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GREAT IDEAS: Iterate by Colleen Macklin and John Sharp {Interview}

Game designers say failure is key for business innovation

What does iteration mean?  Cambridge Dictionary defines iteration as: the process of doing something again and again, usually to improve it. 

U.S. game designers John Sharp and Colleen Macklin, authors of Iterate, say game design is filled with all sorts of failures, so to them, iterate means: not giving up when something has failed.

Here, in an interview with The Growth Faculty the two Associate Professors in the School of Art, Media, and Technology at Parsons School of Design show how failure and iteration is integral to innovation strategy.

Failure has a bad rap. Failure is the fuel of creativity. It’s the fuel to keep the iteration engine running.
Failure is ever present in creative practice, so any useful approach to making things has to account for failure.

A skateboarder’s failure is very immediate. A chef might take a long time to fail. You finally get the meal to your diner, and it fails there. No two iterative processes look alike.

No matter how successful you are, you would have failed.

Resilience largely emerges from repetitions of failure. Like a callous on a hand. Failure becomes a lot less scary the fifth time.  It’s about getting perspective.

Psychologist Carol Dweck, author of Mindset, set out the difference between people who think they’re innately talented, which can really set them up for failure,  and someone with an iterative mindset, who’s willing to fail and try again.

In game design you can’t see what’s happening with it until someone plays it. Failure is painful; you’re constantly faced with “Why don’t they [the player] just do it right?” (a common thing for new game designers to say).

Our students say “The players didn’t play it right.” We say, no, it’s always the designer’s fault; you didn’t design it right.

Ultimately, creative practitioners find their way through trial and error – landing on a process that works for them.  In other words, they learn to fail better.

The book’s guiding quote is Samuel Beckett’s “Ever tried. Ever failed. No matter. Try again. Fail again. Fail better.” To us, it’s a very liberating statement. It’s okay to fail. It’s totally cool. Anybody who thinks they don’t is too egotistical or not too bright.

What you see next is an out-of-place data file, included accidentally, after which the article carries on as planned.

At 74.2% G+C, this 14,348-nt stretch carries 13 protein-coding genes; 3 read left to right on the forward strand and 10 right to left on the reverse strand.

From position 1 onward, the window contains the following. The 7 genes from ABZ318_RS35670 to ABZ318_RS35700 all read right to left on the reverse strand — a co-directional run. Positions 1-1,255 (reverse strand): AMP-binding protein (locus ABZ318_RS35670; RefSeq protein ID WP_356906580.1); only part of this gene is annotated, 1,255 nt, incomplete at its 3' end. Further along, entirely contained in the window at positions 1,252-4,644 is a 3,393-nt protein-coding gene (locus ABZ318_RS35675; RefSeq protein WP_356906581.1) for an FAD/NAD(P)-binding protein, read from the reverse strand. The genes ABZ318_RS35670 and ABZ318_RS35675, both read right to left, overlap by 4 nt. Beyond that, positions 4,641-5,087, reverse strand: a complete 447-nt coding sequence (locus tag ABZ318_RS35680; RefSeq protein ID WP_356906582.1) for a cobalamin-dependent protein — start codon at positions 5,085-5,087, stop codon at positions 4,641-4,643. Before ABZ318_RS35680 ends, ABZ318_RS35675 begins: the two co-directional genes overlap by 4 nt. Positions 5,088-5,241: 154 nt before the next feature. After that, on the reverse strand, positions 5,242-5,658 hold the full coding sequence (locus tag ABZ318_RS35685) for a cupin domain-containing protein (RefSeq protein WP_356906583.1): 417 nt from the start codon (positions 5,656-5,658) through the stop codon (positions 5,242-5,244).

John and Colleen’s GREAT EIGHT, eight getting to know you questions we ask all our authors.  

Recommended book: Colleen: Ted Chiang’s latest collection of short stories Exhalation.  John: Donella Meadows Thinking in Systems

If you could co-author a book with anyone, who would that be?  Colleen: Donella Meadows.  John: Megan Rapinoe, American professional soccer star.

What’s a great piece of advice you could share? John: Fail better. Colleen: I second that motion.

What’s been your lowest moment, and how did you recover? Colleen: I had a low moment this year. I was spinning my wheels. I decided I would do a little bit of something every day… I wrote down my three goals for the year in a book. I look at it every morning, and think what can I do in 15 minutes?   John:  I think a repeating failure in my life is things take forever to happen. This book took 7 years. I have to figure out how not to beat myself up about it.

How do you relax? Colleen: I like things that involve a hammer and nails. John: I like (but I’m bad at remembering to do it) to run. And cook.  
What's a fun fact that’s not widely known about you?  Colleen:  I, and several other creative people, are behind a famous rave party in Kuala Lumpur in an abandoned prison, that attracted 4000 people. John: In my days as a DJ, [American drag queen, actor and model] Ru Paul once told me he loved me. Also, I have the patent for scrolling sideways on a web page. That has gained me zero notoriety and even less dollars.

What’s your secret of success?  Colleen:  Take time. If you can, take the time you need. Take time away from it too, if you’re not sure what the next step it. It will come to you if you’re not focussed on it. I don’t  know why that it.  John: Pausing is not stopping. I have to always keep doing things. Even though this book just came out, I’m thinking of what Part 2 would be. Thinking about what’s next.

What’s your prediction for 2025? Colleen: There will no longer be inequity. I don’t make predictions about technology. Stuff happens in strange and mysterious ways. I think we can make the world a better place.  John: More than 50% of world leaders will be women.  

Members of The Growth Faculty can watch, read or listen to the full interview with John Sharp and Colleen Macklin as they discuss their failures, their research and the role of iteration in creativity. Simply log in to On Demand. 

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